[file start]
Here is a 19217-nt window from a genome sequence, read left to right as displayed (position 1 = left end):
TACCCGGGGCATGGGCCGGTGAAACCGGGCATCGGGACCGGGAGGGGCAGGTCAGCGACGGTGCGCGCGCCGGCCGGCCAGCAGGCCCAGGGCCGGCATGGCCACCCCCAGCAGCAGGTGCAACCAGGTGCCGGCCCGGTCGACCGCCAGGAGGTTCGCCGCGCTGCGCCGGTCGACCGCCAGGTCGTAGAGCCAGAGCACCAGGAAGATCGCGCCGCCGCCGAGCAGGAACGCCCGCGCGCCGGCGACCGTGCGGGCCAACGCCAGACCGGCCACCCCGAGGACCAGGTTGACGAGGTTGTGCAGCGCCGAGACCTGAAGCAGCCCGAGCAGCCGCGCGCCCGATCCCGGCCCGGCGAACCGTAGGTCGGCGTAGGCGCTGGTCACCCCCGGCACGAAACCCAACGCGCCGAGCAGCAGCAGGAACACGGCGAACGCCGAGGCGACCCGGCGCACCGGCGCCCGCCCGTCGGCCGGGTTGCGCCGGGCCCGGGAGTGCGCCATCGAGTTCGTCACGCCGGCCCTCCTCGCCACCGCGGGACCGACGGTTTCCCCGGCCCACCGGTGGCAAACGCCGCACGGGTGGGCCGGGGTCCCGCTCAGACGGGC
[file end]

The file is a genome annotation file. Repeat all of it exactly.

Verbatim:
Here is a 19217-nt window from a genome sequence, read left to right as displayed (position 1 = left end):
TACCCGGGGCATGGGCCGGTGAAACCGGGCATCGGGACCGGGAGGGGCAGGTCAGCGACGGTGCGCGCGCCGGCCGGCCAGCAGGCCCAGGGCCGGCATGGCCACCCCCAGCAGCAGGTGCAACCAGGTGCCGGCCCGGTCGACCGCCAGGAGGTTCGCCGCGCTGCGCCGGTCGACCGCCAGGTCGTAGAGCCAGAGCACCAGGAAGATCGCGCCGCCGCCGAGCAGGAACGCCCGCGCGCCGGCGACCGTGCGGGCCAACGCCAGACCGGCCACCCCGAGGACCAGGTTGACGAGGTTGTGCAGCGCCGAGACCTGAAGCAGCCCGAGCAGCCGCGCGCCCGATCCCGGCCCGGCGAACCGTAGGTCGGCGTAGGCGCTGGTCACCCCCGGCACGAAACCCAACGCGCCGAGCAGCAGCAGGAACACGGCGAACGCCGAGGCGACCCGGCGCACCGGCGCCCGCCCGTCGGCCGGGTTGCGCCGGGCCCGGGAGTGCGCCATCGAGTTCGTCACGCCGGCCCTCCTCGCCACCGCGGGACCGACGGTTTCCCCGGCCCACCGGTGGCAAACGCCGCACGGGTGGGCCGGGGTCCCGCTCAGACGGGC